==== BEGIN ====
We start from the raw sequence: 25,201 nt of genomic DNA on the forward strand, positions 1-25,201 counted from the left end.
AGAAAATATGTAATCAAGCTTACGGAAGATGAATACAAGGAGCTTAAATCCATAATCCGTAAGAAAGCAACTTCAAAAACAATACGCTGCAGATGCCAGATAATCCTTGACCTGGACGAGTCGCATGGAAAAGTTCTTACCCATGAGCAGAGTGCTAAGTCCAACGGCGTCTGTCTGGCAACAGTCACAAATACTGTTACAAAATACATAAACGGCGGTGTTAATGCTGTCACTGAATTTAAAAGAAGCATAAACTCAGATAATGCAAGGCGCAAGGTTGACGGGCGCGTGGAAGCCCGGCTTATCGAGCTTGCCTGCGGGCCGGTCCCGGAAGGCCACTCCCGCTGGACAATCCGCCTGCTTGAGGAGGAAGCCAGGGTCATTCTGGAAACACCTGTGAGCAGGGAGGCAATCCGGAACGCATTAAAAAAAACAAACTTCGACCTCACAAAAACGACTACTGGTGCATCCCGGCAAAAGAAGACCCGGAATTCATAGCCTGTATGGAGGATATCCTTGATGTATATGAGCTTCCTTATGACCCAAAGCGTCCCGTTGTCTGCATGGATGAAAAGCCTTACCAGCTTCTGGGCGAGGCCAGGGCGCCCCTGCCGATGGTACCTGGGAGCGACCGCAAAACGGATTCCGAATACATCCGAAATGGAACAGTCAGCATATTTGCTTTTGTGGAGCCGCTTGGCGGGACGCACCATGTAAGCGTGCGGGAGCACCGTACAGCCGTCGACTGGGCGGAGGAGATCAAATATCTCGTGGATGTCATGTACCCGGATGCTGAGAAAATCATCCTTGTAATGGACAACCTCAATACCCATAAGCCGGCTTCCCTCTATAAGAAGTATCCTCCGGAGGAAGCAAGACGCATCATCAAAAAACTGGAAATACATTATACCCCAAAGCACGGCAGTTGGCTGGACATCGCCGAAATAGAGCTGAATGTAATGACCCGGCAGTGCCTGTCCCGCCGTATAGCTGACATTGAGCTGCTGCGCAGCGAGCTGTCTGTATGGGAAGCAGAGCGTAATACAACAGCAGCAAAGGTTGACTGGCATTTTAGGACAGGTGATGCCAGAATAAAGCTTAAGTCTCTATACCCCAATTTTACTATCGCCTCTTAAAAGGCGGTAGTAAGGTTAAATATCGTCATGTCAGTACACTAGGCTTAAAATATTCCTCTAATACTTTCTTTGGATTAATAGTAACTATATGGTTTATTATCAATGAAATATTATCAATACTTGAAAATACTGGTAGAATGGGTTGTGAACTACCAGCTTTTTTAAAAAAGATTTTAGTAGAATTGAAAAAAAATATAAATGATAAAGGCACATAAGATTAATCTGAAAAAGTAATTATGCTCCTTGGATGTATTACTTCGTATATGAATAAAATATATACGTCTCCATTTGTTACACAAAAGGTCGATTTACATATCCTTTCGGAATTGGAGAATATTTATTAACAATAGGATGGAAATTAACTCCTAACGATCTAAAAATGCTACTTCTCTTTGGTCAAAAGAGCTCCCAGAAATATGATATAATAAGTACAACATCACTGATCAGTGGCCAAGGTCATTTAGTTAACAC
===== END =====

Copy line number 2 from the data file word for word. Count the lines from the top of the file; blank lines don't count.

AGAAAATATGTAATCAAGCTTACGGAAGATGAATACAAGGAGCTTAAATCCATAATCCGTAAGAAAGCAACTTCAAAAACAATACGCTGCAGATGCCAGATAATCCTTGACCTGGACGAGTCGCATGGAAAAGTTCTTACCCATGAGCAGAGTGCTAAGTCCAACGGCGTCTGTCTGGCAACAGTCACAAATACTGTTACAAAATACATAAACGGCGGTGTTAATGCTGTCACTGAATTTAAAAGAAGCATAAACTCAGATAATGCAAGGCGCAAGGTTGACGGGCGCGTGGAAGCCCGGCTTATCGAGCTTGCCTGCGGGCCGGTCCCGGAAGGCCACTCCCGCTGGACAATCCGCCTGCTTGAGGAGGAAGCCAGGGTCATTCTGGAAACACCTGTGAGCAGGGAGGCAATCCGGAACGCATTAAAAAAAACAAACTTCGACCTCACAAAAACGACTACTGGTGCATCCCGGCAAAAGAAGACCCGGAATTCATAGCCTGTATGGAGGATATCCTTGATGTATATGAGCTTCCTTATGACCCAAAGCGTCCCGTTGTCTGCATGGATGAAAAGCCTTACCAGCTTCTGGGCGAGGCCAGGGCGCCCCTGCCGATGGTACCTGGGAGCGACCGCAAAACGGATTCCGAATACATCCGAAATGGAACAGTCAGCATATTTGCTTTTGTGGAGCCGCTTGGCGGGACGCACCATGTAAGCGTGCGGGAGCACCGTACAGCCGTCGACTGGGCGGAGGAGATCAAATATCTCGTGGATGTCATGTACCCGGATGCTGAGAAAATCATCCTTGTAATGGACAACCTCAATACCCATAAGCCGGCTTCCCTCTATAAGAAGTATCCTCCGGAGGAAGCAAGACGCATCATCAAAAAACTGGAAATACATTATACCCCAAAGCACGGCAGTTGGCTGGACATCGCCGAAATAGAGCTGAATGTAATGACCCGGCAGTGCCTGTCCCGCCGTATAGCTGACATTGAGCTGCTGCGCAGCGAGCTGTCTGTATGGGAAGCAGAGCGTAATACAACAGCAGCAAAGGTTGACTGGCATTTTAGGACAGGTGATGCCAGAATAAAGCTTAAGTCTCTATACCCCAATTTTACTATCGCCTCTTAAAAGGCGGTAGTAAGGTTAAATATCGTCATGTCAGTACACTAGGCTTAAAATATTCCTCTAATACTTTCTTTGGATTAATAGTAACTATATGGTTTATTATCAATGAAATATTATCAATACTTGAAAATACTGGTAGAATGGGTTGTGAACTACCAGCTTTTTTAAAAAAGATTTTAGTAGAATTGAAAAAAAATATAAATGATAAAGGCACATAAGATTAATCTGAAAAAGTAATTATGCTCCTTGGATGTATTACTTCGTATATGAATAAAATATATACGTCTCCATTTGTTACACAAAAGGTCGATTTACATATCCTTTCGGAATTGGAGAATATTTATTAACAATAGGATGGAAATTAACTCCTAACGATCTAAAAATGCTACTTCTCTTTGGTCAAAAGAGCTCCCAGAAATATGATATAATAAGTACAACATCACTGATCAGTGGCCAAGGTCATTTAGTTAACAC